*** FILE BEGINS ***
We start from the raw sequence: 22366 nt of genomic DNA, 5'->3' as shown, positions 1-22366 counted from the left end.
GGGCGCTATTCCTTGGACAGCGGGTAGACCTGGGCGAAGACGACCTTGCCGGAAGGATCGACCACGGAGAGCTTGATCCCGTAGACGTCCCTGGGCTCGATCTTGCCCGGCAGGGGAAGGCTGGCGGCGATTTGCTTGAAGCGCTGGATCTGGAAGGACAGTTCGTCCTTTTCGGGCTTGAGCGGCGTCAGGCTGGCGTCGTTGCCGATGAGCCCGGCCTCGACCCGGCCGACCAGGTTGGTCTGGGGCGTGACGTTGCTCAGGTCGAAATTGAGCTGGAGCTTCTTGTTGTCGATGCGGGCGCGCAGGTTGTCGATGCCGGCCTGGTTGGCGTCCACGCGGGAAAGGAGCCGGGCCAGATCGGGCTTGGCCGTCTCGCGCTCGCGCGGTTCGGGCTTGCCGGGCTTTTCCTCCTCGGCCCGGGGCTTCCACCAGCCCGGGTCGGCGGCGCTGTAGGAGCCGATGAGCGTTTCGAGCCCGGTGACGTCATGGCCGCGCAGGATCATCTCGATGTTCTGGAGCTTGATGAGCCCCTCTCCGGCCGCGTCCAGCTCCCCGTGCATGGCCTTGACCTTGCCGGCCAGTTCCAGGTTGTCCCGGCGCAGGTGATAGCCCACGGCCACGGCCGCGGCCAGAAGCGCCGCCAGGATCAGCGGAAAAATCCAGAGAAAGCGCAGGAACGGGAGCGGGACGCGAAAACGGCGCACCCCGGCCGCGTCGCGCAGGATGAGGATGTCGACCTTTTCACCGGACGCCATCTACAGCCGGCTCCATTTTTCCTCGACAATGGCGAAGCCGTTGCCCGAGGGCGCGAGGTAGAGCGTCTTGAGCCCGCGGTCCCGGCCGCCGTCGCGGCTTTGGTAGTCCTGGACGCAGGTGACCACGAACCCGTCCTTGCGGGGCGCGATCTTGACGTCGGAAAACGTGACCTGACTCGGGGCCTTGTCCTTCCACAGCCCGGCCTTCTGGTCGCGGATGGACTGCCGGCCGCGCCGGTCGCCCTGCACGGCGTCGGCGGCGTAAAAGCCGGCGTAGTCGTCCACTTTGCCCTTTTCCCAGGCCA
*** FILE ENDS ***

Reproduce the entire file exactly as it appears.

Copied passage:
We start from the raw sequence: 22366 nt of genomic DNA, 5'->3' as shown, positions 1-22366 counted from the left end.
GGGCGCTATTCCTTGGACAGCGGGTAGACCTGGGCGAAGACGACCTTGCCGGAAGGATCGACCACGGAGAGCTTGATCCCGTAGACGTCCCTGGGCTCGATCTTGCCCGGCAGGGGAAGGCTGGCGGCGATTTGCTTGAAGCGCTGGATCTGGAAGGACAGTTCGTCCTTTTCGGGCTTGAGCGGCGTCAGGCTGGCGTCGTTGCCGATGAGCCCGGCCTCGACCCGGCCGACCAGGTTGGTCTGGGGCGTGACGTTGCTCAGGTCGAAATTGAGCTGGAGCTTCTTGTTGTCGATGCGGGCGCGCAGGTTGTCGATGCCGGCCTGGTTGGCGTCCACGCGGGAAAGGAGCCGGGCCAGATCGGGCTTGGCCGTCTCGCGCTCGCGCGGTTCGGGCTTGCCGGGCTTTTCCTCCTCGGCCCGGGGCTTCCACCAGCCCGGGTCGGCGGCGCTGTAGGAGCCGATGAGCGTTTCGAGCCCGGTGACGTCATGGCCGCGCAGGATCATCTCGATGTTCTGGAGCTTGATGAGCCCCTCTCCGGCCGCGTCCAGCTCCCCGTGCATGGCCTTGACCTTGCCGGCCAGTTCCAGGTTGTCCCGGCGCAGGTGATAGCCCACGGCCACGGCCGCGGCCAGAAGCGCCGCCAGGATCAGCGGAAAAATCCAGAGAAAGCGCAGGAACGGGAGCGGGACGCGAAAACGGCGCACCCCGGCCGCGTCGCGCAGGATGAGGATGTCGACCTTTTCACCGGACGCCATCTACAGCCGGCTCCATTTTTCCTCGACAATGGCGAAGCCGTTGCCCGAGGGCGCGAGGTAGAGCGTCTTGAGCCCGCGGTCCCGGCCGCCGTCGCGGCTTTGGTAGTCCTGGACGCAGGTGACCACGAACCCGTCCTTGCGGGGCGCGATCTTGACGTCGGAAAACGTGACCTGACTCGGGGCCTTGTCCTTCCACAGCCCGGCCTTCTGGTCGCGGATGGACTGCCGGCCGCGCCGGTCGCCCTGCACGGCGTCGGCGGCGTAAAAGCCGGCGTAGTCGTCCACTTTGCCCTTTTCCCAGGCCA